Radiotherapy was given to the patients with a large tumor volume, positive surgical margin, or postoperative local recurrence. Intraoperative radiotherapy was 10–22 Gy. The conventional dose of postoperative radiotherapy was 50–60 Gy, which was completed in 25–30 courses. Chemotherapy was administered after metastasis or multiple relapses, including AI regimen (epirubicin + ifosfamide), AD regimen (epirubicin + dacarbazine), and MAID regimen (mesna + adriamycin + ifosfamide + dacarbazine).
The patients or their family was contacted by telephone, WeChat, QQ (Tencent’s Internet-based instant messaging software), or email for follow up. The start point of follow up was the operative day, and the end point was the last follow-up date or the date of patient death.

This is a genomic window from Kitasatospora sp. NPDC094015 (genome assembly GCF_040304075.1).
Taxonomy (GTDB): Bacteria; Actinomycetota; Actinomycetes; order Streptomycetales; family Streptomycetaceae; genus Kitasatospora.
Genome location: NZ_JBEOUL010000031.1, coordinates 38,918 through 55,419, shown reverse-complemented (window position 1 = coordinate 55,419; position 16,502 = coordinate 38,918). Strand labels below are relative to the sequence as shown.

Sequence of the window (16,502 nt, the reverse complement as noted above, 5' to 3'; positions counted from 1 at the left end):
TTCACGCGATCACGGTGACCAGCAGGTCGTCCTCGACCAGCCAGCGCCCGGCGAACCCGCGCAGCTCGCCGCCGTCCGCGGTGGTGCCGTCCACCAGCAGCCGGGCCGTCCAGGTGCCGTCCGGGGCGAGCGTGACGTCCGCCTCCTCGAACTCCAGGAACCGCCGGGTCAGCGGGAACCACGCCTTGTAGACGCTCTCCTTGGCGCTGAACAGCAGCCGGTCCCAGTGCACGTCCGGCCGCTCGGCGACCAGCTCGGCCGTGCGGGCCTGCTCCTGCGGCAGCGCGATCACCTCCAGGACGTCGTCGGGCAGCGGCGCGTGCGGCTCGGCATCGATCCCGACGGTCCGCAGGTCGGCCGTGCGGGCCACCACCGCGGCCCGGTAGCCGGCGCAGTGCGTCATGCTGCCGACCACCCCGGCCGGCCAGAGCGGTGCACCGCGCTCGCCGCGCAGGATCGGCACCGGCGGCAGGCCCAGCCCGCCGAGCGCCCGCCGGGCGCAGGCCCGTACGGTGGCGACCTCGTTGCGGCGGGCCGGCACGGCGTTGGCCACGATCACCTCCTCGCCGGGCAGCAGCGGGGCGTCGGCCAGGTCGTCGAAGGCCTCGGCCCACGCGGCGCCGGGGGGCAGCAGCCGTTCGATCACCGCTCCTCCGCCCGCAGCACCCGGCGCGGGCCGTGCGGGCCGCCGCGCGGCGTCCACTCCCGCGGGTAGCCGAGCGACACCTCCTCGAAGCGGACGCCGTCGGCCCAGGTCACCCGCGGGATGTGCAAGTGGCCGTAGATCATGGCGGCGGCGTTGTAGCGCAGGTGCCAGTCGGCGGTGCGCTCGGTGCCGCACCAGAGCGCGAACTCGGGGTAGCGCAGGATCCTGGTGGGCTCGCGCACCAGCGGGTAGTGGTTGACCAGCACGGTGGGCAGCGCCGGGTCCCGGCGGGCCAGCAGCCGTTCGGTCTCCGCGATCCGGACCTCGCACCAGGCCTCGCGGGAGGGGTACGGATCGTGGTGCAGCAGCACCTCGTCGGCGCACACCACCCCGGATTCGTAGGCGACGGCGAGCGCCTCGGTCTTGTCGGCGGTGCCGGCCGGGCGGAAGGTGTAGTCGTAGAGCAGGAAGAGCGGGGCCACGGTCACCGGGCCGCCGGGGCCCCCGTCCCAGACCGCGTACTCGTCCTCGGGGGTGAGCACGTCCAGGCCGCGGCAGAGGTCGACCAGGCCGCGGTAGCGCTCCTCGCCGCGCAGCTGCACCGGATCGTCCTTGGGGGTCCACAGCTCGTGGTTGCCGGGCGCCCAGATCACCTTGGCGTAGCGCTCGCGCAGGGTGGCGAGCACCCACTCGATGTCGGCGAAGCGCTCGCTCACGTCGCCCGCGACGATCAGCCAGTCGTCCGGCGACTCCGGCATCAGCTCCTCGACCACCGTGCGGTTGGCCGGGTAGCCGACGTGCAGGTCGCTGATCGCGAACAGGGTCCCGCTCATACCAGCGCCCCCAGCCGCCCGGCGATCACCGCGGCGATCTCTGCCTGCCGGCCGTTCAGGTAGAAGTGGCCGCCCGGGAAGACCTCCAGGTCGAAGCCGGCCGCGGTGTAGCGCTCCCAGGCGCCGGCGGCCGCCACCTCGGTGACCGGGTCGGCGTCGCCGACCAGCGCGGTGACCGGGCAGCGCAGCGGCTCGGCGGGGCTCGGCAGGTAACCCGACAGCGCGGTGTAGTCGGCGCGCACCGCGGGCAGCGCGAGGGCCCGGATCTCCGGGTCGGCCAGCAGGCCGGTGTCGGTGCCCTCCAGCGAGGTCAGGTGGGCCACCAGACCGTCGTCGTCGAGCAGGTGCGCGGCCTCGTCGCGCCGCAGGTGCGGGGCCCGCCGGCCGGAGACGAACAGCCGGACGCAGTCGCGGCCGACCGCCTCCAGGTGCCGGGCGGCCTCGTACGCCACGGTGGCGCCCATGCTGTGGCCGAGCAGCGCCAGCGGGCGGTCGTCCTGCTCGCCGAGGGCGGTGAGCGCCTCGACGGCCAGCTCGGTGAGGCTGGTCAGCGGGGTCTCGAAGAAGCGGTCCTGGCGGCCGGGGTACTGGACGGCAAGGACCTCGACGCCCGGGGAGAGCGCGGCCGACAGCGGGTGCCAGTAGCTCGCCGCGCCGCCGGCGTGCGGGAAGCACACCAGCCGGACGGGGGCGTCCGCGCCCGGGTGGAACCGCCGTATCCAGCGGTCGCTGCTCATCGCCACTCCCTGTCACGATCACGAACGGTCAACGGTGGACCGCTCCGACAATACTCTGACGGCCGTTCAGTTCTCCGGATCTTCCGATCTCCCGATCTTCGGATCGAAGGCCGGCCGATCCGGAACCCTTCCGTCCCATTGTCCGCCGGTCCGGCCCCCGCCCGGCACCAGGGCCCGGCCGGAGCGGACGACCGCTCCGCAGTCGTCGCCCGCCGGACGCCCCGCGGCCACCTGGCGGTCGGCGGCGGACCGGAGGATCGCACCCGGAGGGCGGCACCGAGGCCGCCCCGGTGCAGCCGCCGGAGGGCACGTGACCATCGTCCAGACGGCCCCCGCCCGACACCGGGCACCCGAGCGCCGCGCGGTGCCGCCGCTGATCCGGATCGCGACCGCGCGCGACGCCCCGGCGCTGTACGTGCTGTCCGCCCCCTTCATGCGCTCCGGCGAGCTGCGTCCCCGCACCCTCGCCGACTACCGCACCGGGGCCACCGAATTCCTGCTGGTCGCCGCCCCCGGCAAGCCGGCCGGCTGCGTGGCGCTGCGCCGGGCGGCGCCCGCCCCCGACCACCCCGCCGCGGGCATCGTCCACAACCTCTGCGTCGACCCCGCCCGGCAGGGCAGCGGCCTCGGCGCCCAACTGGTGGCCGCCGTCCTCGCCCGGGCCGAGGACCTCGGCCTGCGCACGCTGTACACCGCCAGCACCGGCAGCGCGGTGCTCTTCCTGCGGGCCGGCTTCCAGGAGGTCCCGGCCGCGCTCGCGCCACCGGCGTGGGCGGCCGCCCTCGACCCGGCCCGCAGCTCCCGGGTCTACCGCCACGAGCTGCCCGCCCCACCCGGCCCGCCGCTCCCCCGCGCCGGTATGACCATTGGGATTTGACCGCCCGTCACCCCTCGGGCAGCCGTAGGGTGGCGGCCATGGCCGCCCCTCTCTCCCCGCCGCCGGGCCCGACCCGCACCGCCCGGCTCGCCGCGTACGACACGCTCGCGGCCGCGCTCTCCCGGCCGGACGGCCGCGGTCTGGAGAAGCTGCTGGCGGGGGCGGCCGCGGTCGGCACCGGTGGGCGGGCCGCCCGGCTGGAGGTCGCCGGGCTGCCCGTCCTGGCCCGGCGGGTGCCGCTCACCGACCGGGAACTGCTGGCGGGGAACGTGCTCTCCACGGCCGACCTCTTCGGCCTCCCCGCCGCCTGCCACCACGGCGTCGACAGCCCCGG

All data were collated and analyzed by SPSS 22.0 statistical software (IBM, Armonk, NY, USA). General data were analyzed by frequency distribution. The age of onset was compared using a non-parametric test. The Kaplan-Meier method (log-rank test) was used for the univariate analysis. Factors assessed included age, sex, primary tumor site, tumor size, FNCLCC grade, CD44, Ki67, CD68, and adjuvant therapy.
A Cox regression model was used for the multivariate analysis. Multivariate Cox regression analysis was used where more than one predictive factor reached significance in the univariate analysis. The test level was set at α=0.05 for the bilateral tests.
Demographic and tumor characteristics of the study population